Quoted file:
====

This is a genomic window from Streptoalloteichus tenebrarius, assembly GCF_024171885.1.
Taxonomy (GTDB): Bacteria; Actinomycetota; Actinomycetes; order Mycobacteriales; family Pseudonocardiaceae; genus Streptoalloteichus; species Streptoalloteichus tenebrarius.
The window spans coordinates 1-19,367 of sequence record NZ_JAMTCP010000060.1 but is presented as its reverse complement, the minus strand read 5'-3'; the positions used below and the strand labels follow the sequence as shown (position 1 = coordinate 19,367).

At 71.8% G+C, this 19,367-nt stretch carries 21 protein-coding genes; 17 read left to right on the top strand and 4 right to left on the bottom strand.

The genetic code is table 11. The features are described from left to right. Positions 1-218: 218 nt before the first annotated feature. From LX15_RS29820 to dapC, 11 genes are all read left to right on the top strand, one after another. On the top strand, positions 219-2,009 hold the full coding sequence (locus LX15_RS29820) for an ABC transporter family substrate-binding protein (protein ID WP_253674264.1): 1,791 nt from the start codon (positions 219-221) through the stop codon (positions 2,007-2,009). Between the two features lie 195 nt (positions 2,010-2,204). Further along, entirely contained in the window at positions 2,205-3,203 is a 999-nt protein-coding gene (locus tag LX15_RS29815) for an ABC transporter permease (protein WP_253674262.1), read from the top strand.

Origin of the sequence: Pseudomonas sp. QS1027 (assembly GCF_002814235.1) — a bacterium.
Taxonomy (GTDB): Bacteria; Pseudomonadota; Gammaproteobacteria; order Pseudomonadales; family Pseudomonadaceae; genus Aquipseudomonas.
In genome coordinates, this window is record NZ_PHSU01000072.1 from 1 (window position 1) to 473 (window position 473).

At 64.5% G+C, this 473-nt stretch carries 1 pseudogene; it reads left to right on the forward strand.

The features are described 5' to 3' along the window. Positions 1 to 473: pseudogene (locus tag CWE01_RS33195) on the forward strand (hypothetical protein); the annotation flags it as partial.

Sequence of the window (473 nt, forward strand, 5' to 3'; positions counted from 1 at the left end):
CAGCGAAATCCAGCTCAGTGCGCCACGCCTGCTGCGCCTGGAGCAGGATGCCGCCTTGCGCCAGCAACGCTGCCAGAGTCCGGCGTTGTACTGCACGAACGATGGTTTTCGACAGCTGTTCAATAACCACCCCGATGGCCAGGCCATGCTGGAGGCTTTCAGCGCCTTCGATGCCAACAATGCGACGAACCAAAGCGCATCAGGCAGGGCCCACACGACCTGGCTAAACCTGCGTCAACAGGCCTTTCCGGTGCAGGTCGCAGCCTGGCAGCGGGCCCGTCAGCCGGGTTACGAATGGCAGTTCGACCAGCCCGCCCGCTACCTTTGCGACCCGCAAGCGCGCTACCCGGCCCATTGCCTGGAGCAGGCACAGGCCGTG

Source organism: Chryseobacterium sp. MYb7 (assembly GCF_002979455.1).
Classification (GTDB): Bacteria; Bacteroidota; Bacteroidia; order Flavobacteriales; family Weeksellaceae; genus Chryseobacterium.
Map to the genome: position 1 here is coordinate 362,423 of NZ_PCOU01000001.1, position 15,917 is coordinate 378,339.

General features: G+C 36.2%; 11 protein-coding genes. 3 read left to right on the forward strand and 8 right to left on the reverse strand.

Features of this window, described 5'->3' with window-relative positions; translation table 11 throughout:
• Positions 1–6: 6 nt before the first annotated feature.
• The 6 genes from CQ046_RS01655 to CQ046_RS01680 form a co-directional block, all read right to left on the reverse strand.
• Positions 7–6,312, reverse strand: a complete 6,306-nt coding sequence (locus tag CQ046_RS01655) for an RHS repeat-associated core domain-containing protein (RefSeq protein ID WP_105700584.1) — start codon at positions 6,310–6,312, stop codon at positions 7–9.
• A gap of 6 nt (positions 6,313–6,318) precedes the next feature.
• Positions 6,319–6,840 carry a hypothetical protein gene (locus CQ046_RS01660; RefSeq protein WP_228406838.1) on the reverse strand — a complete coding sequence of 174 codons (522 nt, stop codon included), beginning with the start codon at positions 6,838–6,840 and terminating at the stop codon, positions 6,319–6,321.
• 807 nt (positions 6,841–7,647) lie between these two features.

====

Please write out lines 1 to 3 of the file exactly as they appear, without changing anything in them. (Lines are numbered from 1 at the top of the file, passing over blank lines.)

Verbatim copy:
This is a genomic window from Streptoalloteichus tenebrarius, assembly GCF_024171885.1.
Taxonomy (GTDB): Bacteria; Actinomycetota; Actinomycetes; order Mycobacteriales; family Pseudonocardiaceae; genus Streptoalloteichus; species Streptoalloteichus tenebrarius.
The window spans coordinates 1-19,367 of sequence record NZ_JAMTCP010000060.1 but is presented as its reverse complement, the minus strand read 5'-3'; the positions used below and the strand labels follow the sequence as shown (position 1 = coordinate 19,367).